So We Finally Have A Date

For the surgery, and it’s October 20, at Paranaque Doctor’s Hospital, which despite horrific reviews on Google is my Doctor’s choice because they have more experienced nurses and a more modern x ray machine than at Unihealth where I was confined two weeks ago and which we prefer because it’s brand new and is only 3 kms. away from where we live. To clarify, my Doctor is also going to be my Orthopedic surgeon as well. When I asked him how many he’s done, he says he’s unsure because he’s done it so often already.

Some bad / good news though. Starting with the ‘bad’, I am having ‘Single level laminectomy discectomy with spinal fusion using pedicle screws l4 l5‘, and not microdiscectomy, which I mistakenly announced earlier. Basically it means screws will be put in place along two vertebrae in my spine, negating the need for my L4 – L5. These screws approximately look like this (not sure at all if its EXACTLY like that, but roughly I suppose)

4 pedicle screws

Here’s another image, again I’m not completely sure it’s accurate, but I’m basing it on what my doctor told me, got it from here.

back surgery

and here’s yet another.

back surgery

Costs are 3x to 4x more than the earlier surgery we had thought it would be, so it’s in the area of nearly p400k. A lot of it is possibly (not completely sure yet) being covered by my health card and Philhealth, but you can’t be too prepared, especially for incidentals as there is going to be a 5 – 7 day hospital stay to recuperate as well.

I can’t say enough for having a health card. Whatever initial worry you may have about costs will quickly go away when the time comes you need something done, from simple dental procedure to spinal surgery. People need to shop around for health cards if they haven’t already.

I’ve been googling pedicle screws for a while now and I am reminded of how my surgeon was careful to tell me how he needs to let us know when an agent of the surgical equipment is going to come once payment is due. Apparently there are many incidents of people claiming to represent these would come to the hospital room to claim payment. As payment is in cash there is a lot of fraud going on and everyone needs to be on their toes, from the doctors to the patients and possibly even hospital staff, who can help confirm if its them or not. Why does it need to be in cash though? If there’s a way around that (and there are many) I’m sure you can easily beat the fraudsters.

The equipment is apparently ultra expensive and comes in a toolbox, and it looks like this.

pedicle screws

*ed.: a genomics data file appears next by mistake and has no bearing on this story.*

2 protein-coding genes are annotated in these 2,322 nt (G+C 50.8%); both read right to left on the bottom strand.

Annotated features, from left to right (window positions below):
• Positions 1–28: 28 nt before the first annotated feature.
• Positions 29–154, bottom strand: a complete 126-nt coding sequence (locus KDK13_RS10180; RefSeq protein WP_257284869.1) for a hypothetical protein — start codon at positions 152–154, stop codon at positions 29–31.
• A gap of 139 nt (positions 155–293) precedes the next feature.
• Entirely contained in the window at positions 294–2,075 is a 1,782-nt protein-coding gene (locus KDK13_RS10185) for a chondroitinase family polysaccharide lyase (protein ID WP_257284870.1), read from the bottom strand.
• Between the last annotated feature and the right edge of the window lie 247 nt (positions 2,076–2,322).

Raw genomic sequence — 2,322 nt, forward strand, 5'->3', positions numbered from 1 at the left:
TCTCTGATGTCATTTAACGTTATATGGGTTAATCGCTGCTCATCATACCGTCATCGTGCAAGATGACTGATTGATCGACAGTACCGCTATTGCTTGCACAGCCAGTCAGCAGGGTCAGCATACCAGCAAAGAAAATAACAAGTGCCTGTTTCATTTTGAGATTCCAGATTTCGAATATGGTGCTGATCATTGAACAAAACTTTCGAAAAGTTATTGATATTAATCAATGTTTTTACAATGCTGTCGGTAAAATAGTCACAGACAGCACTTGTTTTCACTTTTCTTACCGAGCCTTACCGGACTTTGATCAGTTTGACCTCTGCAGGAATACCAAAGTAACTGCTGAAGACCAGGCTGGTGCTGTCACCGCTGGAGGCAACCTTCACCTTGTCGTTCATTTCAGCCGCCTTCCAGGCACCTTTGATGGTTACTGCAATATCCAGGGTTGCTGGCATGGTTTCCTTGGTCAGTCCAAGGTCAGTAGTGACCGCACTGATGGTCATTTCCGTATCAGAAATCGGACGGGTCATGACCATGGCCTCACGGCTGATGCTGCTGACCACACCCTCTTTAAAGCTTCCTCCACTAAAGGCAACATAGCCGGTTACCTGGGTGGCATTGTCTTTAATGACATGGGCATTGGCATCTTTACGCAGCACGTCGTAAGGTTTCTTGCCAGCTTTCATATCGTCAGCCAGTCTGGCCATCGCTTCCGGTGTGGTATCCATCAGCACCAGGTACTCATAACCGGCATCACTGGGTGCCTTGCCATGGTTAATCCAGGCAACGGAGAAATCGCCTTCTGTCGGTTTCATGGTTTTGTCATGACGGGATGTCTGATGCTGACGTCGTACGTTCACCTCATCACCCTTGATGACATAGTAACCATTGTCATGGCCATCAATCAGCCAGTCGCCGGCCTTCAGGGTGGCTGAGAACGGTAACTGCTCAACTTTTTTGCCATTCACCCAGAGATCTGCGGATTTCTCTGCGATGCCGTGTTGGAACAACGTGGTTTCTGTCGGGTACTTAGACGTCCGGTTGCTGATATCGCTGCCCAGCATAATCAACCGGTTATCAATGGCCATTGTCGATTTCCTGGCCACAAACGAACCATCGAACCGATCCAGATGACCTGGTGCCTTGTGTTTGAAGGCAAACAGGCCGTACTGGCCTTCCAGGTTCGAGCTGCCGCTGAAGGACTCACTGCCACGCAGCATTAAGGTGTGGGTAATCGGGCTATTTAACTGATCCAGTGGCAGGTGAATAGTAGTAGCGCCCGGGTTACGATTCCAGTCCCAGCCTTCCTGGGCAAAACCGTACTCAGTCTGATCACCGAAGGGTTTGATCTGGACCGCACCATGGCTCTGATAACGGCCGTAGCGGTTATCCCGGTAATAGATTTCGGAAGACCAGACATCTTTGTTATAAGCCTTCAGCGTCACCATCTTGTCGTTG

That’s it for now. Between now and the 20th I just need to keep busy trying to make some money, read and learn new stuff.

So for the ‘good’ part, I’m super excited to get well as my surgeon is enthusiastic about me being active again once all the pain is gone.

One final and deeply important thing. I cannot say how much I am beyond grateful and indebted to my long suffering wife, who has not decided on separation despite my having pulled both of us into debt so I may go through this, this selfish and self serving thing. For all the world I cannot understand what possible gain she gets from having to stand by and support someone who needs so much attention and care. Needless to say I will never forget how much you are doing for me. I love you so much.

My MRI Report

So here’s the MRI report from Makati Med. Thankfully they were open on Sunday as we would never have had the time or even ability to go pick it up on a weekday. Just one of the many hurdles I want to write about that would point out perfectly avoidable issues if there was a non – paper electronic document system that could save and share these files over the ‘net. But anyway here it is:

General observations:

  1. Lordosis: Straightened.
  2. Alignment: Normal.

Vertebral observations

  1. Vertebral marrow: Normal.
  2. Posterior neural arch integrity: Intact.
  3. Cortical definition: Normal.
  4. Endplate definition: Modic II (fatty) changes are seen along the apposing surfaces of L5-S1.

Interspace observations

  1. Disc height/hydration: Decreased hydration signals are noted at L3-L4, L4-L5 and L5-S1 disc spaces.
  2. T12-L down to L2-L3: Normal discs.
  3. L3-L4: Mild disc bulge with central posterior annular tear.
  4. L4-L5: Disc bulge with superimposed right paracentral disc extrusion, effacing the right lateral recess and compressing the right descending L5 nerve roots. In combination with ligamentum flavum and bilateral facet joint hypertrophy, resulting to mild spinal canal, and mild bilateral neural foraminal stenosis. Small left paracentral annular tear is also seen.
  5. L5-S1: Mild disc bulge.

Spinal cord:

  • Conus medullaris: Ends normally at T12-L1.
  • Caudal roots: No abnormal signals.

There are several cortical and exophytic T2W hyperintensities in the visualized bilateral kidneys. The largest is in the right and measures 2.8 x 2.2 cm (APxW).
Non-specific, minimal bilateral perinephric fluid.


  1. Straightened lumbar curvature.
  2. Lumbar spondylosis and degenerative disc disease.
  3. Mild disc bulge with central posterior annular tear at L3-L4.
  4. Disc bulge with superimposed right paracentral disc extrusion at L4-L5, effacing the right lateral recess and compressing the right descending L5 nerve roots. In combination with ligamentum flavum and bilateral facet joint hypertrophy, resulting to mild spinal canal, and mild bilateral neural foraminal stenosis. Small left paracentral annular tear also seen.
  5. Mild disc bulge at L5-S1.
  6. Probable bilateral renal cysts. Non-specific, minimal bilateral perinephric fluid.

So I managed to open the accompanying CD with the app that manages the images the MRI generated. My own Orthopedist was emailed a copy of this when I was confined in the hospital and showed me the properly annotated version of this report complete with colored areas where they found anomalies. The images below are ‘raw’ images meaning they don’t have any notes from any specialist whatsoever.

So here’s my spine (say Hi!!)


And here’s a zoomed in image of the L4 – L5 area where there’s a noticeable bulge.